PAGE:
* a comma-separated list of column = value pairs
	   * see val_list for acceptable value formats

	 where_clause ::=
	   * a single "column/value <op> column/value" predicate, optionally
	     preceded by "NOT"
	   * note: multiple predicates combined with ORs or ANDs are not supported
	   * see val_list for acceptable value formats
	   * op may be one of:
		< > >= <= = <> LIKE CLIKE IS
	   * CLIKE is a case insensitive LIKE

	 order_clause ::= column_name [ASC⎪DESC]
	   * a single column optional ORDER BY clause is supported
	   * as in standard SQL, if neither ASC (ascending) nor
	     DESC (descending) is specified, ASC becomes the default

       DBI::SQL::Nano::Statement operates on exactly one table. This table
       will be opened by inherit from DBI::SQL::Nano::Statement and implements
       the "open_table" method.

	 sub open_table ($$$$$)
	     return Your::Table->new( \%attributes );

       DBI::SQL::Nano::Statement_ expects a rudimentary interface is imple‐
       mented by the table object, as well as SQL::Statement expects.

	 package Your::Table;

	 use vars qw(@ISA);
	 @ISA = qw(DBI::SQL::Nano::Table);

	 sub drop ($$)	      { ... }
	 sub fetch_row ($$$)  { ... }
	 sub push_row ($$$)   { ... }
	 sub push_names ($$$) { ... }
	 sub truncate ($$)    { ... }
	 sub seek ($$$$)      { ... }

       The base class interfaces are provided by DBI::SQL::Nano::Table_ in
       case of relying on DBI::SQL::Nano or SQL::Eval::Table (see SQL::Eval
       for details) otherwise.

       There are no known bugs in DBI::SQL::Nano::Statement. If you find a one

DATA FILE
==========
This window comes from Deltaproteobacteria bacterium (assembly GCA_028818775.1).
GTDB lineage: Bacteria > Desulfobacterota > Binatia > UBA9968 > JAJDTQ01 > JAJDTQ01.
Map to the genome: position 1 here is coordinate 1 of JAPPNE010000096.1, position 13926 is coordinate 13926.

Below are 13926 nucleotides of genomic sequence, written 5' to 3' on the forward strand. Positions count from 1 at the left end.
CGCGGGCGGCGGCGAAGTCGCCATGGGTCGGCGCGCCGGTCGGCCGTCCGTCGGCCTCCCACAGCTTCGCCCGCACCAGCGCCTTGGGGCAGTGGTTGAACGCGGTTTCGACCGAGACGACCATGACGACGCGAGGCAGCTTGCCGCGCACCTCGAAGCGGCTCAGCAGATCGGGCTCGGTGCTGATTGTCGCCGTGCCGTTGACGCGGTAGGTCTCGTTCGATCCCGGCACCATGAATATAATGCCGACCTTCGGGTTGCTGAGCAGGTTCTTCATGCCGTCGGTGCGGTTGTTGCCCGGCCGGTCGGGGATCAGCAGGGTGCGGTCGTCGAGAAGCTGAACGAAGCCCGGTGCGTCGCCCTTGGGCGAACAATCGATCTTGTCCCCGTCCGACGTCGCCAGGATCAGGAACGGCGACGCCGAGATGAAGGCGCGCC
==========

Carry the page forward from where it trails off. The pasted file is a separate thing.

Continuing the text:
and want to report, please see DBI for how to report bugs.

       DBI::SQL::Nano::Statement is designed to provide a minimal subset for
       executing SQL statements.

       The most important limitation might be the restriction on one table per
       statement. This implies, that no JOINs are supported and there cannot
       be any foreign key relation between tables.

       The where clause evaluation of DBI::SQL::Nano::Statement is very slow
       (SQL::Statement uses a precompiled evaluation).

       INSERT can handle only one row per statement. To insert multiple rows,
       use placeholders as explained in DBI.

       The DBI::SQL::Nano parser is very limited and does not support any
       additional syntax such as brackets, comments, functions, aggregations

       In contrast to SQL::Statement, temporary tables are not supported.

       Tim Bunce provided the original idea for this module, helped me out of
       the tangled trap of namespaces, and provided help and advice all along
       the way.	 Although I wrote it from the ground up, it is based on Jochen
       Wiedmann's original design of SQL::Statement, so much of the credit for
       the API goes to him.

       This module is originally written by Jeff Zucker < jzucker AT cpan.org

       This module is currently maintained by Jens Rehsack < jrehsack AT
       cpan.org >

       Copyright (C) 2010 by Jens Rehsack, all rights reserved.	 Copyright (C)
       2004 by Jeff Zucker, all rights reserved.

       You may freely distribute and/or modify this module under the terms of
       either the GNU General Public License (GPL) or the Artistic License, as
       specified in the Perl README file.

perl v5.8.8			  2010-12-22		     DBI::SQL::Nano(3)
                             _         _         _ 
                            | |       | |       | |     
                            | |       | |       | |     
                         __ | | __ __ | | __ __ | | __  
                         \ \| |/ / \ \| |/ / \ \| |/ /  
                          \ \ / /   \ \ / /   \ \ / /   
                           \   /     \   /     \   /    
                            \_/       \_/       \_/ 
More information is available in HTML format for server AIX

List of man pages available for AIX

Copyright (c) for man pages and the logo by the respective OS vendor.

For those who want to learn more, the polarhome community provides shell access and support.

[legal] [privacy] [GNU] [policy] [cookies] [netiquette] [sponsors] [FAQ]
Polarhome, production since 1999.
Member of Polarhome portal.
Based on Fawad Halim's script.
Vote for polarhome
Free Shell Accounts :: the biggest list on the net